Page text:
As with any Floating or Fixed, Dock or Marina Structure, one cannot stress the important of structurally sound, moreover safe Walkways and Handrail components. Following are just a few, simple requirements.
- Main walkways should not be less than 4 feet wide. The minimum width between berthing slips should not be less than 3 feet when used as access to boats.
- Walkways should be kept free from mud, ice, snow, grease, or any other material or obstruction that could create a slipping or tripping hazard.
- Walkways should be structurally sound. Flooring or decking should not be less than 1-inch rough, 2 inch by 6 inch S3S, 3/4 inch exterior plywood, or other material capable of supporting a minimum design load of 50pounds per square foot.
- Walkways should be even, free from protruding bolts and nails, and have a slip-free surface. Carpeting should not be used to provide a non-slip surface.
- Walkways from shore-to-dock should have a maximum slope of 3 to 1; be free from excessive spring, deflection, and lateral movement; and be adequately supported with flotation.
- Walkways should be above the water level at all times.
- Shore-to-dock walkways should have a standard 42-inch high solid handrail with an intermediate rail securely installed on each side.
- Where feasible, walkways from shore-to-dock should be constructed to allow access by the handicapped.
- Accessways should be adequate for fighting fire as determined by local firefighting personnel.
- Marinas at the beginning at the access walkway should be signed to prohibit swimming, diving, and running. Additionally, emergency contact numbers should be posted.
- Where security is an issue, a gate system to prevent unwelcome visitors, trespassers, and wandering children should be provided.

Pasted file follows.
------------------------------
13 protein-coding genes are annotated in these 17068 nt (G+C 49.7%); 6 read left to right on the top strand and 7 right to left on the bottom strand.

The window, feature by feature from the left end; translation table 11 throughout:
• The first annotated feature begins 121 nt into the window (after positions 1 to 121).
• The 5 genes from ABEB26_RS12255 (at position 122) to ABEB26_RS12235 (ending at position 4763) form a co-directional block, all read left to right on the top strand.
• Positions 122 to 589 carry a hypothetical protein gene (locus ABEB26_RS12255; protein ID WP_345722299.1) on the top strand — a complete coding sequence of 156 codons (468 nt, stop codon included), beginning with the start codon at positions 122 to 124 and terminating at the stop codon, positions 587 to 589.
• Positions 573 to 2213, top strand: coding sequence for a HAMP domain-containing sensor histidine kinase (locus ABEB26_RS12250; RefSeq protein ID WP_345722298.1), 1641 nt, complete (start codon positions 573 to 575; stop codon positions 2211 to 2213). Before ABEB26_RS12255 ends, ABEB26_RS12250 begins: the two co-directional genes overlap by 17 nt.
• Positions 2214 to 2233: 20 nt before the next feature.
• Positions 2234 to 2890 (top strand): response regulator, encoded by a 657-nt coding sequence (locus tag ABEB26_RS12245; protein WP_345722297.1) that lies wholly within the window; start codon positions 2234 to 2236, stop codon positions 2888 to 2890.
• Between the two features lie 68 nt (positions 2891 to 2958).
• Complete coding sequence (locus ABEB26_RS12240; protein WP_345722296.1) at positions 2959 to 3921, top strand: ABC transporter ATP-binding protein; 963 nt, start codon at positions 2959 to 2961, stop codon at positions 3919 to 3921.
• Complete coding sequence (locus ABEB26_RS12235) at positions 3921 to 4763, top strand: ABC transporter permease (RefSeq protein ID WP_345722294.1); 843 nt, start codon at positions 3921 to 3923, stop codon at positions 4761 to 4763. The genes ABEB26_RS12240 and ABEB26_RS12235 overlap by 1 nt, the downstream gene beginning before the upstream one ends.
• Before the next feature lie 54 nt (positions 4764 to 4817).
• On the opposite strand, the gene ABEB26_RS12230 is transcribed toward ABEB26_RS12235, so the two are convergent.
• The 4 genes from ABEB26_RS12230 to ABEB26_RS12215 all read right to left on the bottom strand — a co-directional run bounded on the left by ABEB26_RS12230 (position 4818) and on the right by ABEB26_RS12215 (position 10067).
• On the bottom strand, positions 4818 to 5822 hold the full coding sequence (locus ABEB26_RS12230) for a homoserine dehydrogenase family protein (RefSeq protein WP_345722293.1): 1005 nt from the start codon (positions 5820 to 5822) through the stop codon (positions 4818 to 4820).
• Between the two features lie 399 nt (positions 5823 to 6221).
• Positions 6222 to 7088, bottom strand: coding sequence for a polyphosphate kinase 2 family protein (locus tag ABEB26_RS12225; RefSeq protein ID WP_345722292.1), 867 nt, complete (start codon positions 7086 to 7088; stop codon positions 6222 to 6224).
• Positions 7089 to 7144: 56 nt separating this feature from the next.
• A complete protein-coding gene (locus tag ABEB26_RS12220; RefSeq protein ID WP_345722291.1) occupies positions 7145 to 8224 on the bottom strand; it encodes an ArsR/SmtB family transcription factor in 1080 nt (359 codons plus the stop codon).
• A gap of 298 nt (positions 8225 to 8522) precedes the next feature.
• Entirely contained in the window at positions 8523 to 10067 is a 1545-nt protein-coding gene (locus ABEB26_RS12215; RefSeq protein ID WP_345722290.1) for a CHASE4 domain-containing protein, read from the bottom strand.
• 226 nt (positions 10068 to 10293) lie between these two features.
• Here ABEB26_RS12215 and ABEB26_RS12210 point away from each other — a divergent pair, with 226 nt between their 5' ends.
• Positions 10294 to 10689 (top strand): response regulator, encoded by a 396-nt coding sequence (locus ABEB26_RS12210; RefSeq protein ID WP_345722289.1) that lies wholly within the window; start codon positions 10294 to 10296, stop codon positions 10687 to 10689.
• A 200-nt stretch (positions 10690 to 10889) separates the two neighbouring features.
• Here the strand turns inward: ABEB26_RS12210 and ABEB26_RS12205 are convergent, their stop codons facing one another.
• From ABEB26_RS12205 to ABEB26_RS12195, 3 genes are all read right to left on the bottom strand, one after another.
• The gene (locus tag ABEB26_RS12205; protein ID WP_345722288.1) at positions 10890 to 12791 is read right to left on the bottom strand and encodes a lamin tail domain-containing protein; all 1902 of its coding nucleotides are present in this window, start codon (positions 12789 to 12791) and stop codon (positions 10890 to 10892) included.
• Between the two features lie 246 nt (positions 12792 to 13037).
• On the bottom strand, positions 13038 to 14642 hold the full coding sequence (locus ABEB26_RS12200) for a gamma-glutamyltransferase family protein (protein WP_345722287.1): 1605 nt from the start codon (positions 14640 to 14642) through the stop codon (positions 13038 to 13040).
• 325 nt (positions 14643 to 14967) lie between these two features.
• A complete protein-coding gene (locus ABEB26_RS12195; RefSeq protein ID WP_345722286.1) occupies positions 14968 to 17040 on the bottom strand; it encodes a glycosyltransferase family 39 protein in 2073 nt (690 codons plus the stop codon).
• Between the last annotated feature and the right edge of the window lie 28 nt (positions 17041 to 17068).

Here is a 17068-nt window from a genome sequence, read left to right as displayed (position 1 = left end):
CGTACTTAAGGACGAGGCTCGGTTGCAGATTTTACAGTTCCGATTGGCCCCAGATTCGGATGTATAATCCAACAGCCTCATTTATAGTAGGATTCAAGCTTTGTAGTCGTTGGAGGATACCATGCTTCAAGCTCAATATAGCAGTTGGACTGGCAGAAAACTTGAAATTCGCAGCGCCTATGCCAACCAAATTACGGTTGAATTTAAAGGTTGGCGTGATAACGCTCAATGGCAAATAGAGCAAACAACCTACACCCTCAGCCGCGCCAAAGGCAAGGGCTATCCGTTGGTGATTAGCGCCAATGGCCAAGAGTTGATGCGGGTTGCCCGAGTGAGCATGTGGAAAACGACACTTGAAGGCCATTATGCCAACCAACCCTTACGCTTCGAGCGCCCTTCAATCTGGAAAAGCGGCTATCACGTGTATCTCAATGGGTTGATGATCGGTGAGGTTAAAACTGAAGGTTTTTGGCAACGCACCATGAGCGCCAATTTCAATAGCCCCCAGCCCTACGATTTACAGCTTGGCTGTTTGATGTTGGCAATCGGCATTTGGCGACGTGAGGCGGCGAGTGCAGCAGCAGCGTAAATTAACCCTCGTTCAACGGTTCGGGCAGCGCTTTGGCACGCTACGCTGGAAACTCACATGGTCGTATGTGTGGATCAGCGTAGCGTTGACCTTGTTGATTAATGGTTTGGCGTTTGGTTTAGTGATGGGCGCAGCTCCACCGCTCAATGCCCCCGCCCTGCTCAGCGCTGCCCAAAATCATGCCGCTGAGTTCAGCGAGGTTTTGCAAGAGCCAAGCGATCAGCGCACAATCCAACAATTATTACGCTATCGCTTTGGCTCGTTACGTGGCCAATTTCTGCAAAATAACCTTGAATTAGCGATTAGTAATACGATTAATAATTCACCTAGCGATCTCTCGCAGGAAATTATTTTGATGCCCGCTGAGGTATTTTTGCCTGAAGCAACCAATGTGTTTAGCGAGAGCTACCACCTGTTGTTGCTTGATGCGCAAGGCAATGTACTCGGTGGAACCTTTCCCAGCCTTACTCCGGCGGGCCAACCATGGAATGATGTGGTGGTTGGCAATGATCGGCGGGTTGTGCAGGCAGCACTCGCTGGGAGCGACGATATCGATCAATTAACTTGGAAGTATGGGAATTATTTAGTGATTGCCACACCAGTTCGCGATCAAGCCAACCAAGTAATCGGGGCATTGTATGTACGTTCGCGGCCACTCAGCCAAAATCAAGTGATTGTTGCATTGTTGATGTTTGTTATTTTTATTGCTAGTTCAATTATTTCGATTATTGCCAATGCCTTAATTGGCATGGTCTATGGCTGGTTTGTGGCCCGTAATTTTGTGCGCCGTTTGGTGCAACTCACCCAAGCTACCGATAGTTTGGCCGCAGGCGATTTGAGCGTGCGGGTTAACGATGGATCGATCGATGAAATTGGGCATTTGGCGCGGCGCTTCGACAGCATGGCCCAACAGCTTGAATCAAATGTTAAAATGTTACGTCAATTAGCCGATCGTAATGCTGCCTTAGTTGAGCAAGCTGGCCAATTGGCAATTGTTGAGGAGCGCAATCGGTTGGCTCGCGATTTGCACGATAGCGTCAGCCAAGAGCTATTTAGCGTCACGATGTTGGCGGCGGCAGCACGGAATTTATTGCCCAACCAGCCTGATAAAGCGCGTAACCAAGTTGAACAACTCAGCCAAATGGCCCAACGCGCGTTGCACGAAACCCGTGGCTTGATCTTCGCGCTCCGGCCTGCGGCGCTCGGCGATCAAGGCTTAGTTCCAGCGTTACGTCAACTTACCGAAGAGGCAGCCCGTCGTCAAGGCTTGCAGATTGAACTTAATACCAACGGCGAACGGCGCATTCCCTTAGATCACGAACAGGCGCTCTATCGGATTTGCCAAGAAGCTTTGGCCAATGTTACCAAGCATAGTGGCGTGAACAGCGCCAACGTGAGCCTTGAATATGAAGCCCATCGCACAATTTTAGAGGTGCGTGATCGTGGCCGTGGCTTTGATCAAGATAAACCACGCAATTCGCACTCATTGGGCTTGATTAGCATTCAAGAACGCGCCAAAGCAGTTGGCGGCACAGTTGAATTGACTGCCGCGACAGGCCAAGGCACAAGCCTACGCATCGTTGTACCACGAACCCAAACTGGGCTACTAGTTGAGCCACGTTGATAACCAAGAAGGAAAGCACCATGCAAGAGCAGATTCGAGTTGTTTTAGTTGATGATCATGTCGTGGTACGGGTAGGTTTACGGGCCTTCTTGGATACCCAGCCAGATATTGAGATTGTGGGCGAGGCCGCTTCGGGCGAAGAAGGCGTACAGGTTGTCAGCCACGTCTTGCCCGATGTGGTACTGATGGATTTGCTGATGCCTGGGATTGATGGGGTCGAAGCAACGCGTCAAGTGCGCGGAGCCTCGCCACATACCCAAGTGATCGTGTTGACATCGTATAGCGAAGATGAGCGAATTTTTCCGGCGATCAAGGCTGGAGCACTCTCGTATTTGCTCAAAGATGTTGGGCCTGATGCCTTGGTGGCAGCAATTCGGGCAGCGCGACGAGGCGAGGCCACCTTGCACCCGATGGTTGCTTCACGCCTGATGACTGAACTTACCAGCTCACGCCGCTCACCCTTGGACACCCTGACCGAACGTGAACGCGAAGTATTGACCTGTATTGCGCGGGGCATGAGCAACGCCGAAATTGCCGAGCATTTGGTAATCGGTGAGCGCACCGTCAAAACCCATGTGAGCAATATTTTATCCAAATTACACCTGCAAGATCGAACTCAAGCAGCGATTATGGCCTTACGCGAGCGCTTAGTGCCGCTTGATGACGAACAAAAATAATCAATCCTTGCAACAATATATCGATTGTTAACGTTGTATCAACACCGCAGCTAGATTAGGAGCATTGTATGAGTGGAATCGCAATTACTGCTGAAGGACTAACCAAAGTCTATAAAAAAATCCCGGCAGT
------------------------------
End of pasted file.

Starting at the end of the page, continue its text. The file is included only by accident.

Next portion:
1. Handrails should be provided on all stairways, walkways, and all office and service docks that are open to the general public.
2. Handrails should be 42 inches in height, with an intermediate rail approximately 22 inches in height. Where children may be present, a guard between the deck and the lower rail is recommended.
3. Handrails must be capable of withstanding loads of 200 pounds applied in any direction at any point with a minimum of deflection. They must be structurally sound, maintained in a state of good repair, and a
minimum size of 2 inch by 4 inch S4S, or equivalent strength material. Posts for handrails should be spaced on no more than 8-foot centers. Handrails should be smooth-surfaced with no protruding upright posts.
4. Stairways and walkways from shore-to-dock should have handrails on each side of the stairway or walkway.
5. Office and service docks should have handrails around the outside perimeter of the dock with appropriate openings for boarding and fueling boats. Handrails are required where public exposure warrants them. For example, places on the dock where people tend to congregate or where the walkway is so narrow that two people carrying gear could not pass each other safely should have handrails. Also, handrails are required where walkways end or make sharp turns that would lead people to walk directly into the water. Handrails are required at the main walkway end of boat storage stalls whenever the dock layout requires shore visitors to pass these openings on their way to other public use facilities.
6. Gates and signs should be installed to limit access to boat storage and repair areas to authorized personnel only.